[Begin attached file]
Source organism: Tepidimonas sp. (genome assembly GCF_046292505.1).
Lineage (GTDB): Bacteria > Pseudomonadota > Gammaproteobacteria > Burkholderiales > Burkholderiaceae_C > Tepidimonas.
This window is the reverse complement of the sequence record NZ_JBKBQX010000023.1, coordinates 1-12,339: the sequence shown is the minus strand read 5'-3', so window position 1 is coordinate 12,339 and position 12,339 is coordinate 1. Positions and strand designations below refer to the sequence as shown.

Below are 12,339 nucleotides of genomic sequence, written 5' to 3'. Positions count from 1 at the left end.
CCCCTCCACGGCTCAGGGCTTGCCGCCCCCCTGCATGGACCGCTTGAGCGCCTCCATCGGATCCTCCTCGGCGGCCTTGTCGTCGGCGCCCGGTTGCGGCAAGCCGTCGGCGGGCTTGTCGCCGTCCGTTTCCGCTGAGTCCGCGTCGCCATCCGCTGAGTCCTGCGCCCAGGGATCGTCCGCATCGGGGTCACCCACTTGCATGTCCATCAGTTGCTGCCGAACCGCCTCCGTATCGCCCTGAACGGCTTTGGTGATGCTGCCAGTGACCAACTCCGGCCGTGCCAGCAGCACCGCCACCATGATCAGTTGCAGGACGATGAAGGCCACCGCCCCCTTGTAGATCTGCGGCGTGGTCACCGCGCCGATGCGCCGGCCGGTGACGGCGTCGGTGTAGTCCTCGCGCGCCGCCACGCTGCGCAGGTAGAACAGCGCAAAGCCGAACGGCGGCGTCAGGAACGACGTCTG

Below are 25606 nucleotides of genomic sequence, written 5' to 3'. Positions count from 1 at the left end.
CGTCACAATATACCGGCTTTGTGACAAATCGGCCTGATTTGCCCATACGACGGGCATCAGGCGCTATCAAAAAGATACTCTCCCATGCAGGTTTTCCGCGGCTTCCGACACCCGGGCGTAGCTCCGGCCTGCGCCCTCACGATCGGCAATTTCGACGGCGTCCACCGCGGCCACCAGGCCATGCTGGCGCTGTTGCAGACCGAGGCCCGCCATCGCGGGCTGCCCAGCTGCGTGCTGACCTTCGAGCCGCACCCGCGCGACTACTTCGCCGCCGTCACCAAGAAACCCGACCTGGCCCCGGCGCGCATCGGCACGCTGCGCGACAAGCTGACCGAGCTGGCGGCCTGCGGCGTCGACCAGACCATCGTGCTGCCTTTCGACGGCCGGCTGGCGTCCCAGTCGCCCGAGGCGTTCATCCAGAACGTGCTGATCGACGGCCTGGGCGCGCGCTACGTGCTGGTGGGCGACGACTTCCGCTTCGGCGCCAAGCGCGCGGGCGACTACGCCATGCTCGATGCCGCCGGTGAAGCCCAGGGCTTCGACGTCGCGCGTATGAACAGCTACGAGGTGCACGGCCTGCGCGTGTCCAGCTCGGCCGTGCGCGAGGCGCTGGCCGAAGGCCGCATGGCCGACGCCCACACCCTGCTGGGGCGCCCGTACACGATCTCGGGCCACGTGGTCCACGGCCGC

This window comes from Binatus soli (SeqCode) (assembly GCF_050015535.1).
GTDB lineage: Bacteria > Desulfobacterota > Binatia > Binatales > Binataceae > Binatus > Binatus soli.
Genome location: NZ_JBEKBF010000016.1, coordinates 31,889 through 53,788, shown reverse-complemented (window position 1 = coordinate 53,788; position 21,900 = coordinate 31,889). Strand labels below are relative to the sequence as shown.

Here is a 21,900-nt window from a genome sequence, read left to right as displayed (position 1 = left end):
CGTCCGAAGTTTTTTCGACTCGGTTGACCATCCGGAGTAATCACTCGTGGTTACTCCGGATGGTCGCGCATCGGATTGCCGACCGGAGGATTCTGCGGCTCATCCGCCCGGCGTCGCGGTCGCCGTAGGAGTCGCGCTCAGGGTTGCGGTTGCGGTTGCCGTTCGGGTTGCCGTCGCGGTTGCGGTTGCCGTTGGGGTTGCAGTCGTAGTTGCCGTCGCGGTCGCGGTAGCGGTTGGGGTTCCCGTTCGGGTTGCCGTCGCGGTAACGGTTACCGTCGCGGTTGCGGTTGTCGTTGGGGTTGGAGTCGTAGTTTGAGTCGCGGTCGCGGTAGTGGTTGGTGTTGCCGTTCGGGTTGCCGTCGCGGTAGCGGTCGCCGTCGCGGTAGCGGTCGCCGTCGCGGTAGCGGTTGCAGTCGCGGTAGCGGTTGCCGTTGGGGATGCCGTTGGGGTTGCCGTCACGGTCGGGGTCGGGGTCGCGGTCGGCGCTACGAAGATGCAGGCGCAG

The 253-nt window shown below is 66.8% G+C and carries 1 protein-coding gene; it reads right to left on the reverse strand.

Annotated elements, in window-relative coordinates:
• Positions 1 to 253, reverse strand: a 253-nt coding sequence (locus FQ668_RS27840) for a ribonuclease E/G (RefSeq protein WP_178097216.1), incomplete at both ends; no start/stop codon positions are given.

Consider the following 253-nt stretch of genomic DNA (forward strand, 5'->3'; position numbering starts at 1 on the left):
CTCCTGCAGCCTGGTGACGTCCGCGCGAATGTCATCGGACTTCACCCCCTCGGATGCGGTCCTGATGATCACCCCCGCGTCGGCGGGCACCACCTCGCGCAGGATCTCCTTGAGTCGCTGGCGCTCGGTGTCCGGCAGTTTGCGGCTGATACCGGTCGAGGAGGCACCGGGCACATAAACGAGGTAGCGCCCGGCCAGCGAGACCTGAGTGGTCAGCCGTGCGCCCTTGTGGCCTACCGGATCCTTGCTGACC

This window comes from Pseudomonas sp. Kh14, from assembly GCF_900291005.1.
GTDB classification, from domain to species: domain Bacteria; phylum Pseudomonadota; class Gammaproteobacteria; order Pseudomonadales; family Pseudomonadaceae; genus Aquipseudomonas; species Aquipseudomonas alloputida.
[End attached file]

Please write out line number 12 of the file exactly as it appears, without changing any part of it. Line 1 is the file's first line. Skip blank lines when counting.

CGTCCGAAGTTTTTTCGACTCGGTTGACCATCCGGAGTAATCACTCGTGGTTACTCCGGATGGTCGCGCATCGGATTGCCGACCGGAGGATTCTGCGGCTCATCCGCCCGGCGTCGCGGTCGCCGTAGGAGTCGCGCTCAGGGTTGCGGTTGCGGTTGCCGTTCGGGTTGCCGTCGCGGTTGCGGTTGCCGTTGGGGTTGCAGTCGTAGTTGCCGTCGCGGTCGCGGTAGCGGTTGGGGTTCCCGTTCGGGTTGCCGTCGCGGTAACGGTTACCGTCGCGGTTGCGGTTGTCGTTGGGGTTGGAGTCGTAGTTTGAGTCGCGGTCGCGGTAGTGGTTGGTGTTGCCGTTCGGGTTGCCGTCGCGGTAGCGGTCGCCGTCGCGGTAGCGGTCGCCGTCGCGGTAGCGGTTGCAGTCGCGGTAGCGGTTGCCGTTGGGGATGCCGTTGGGGTTGCCGTCACGGTCGGGGTCGGGGTCGCGGTCGGCGCTACGAAGATGCAGGCGCAG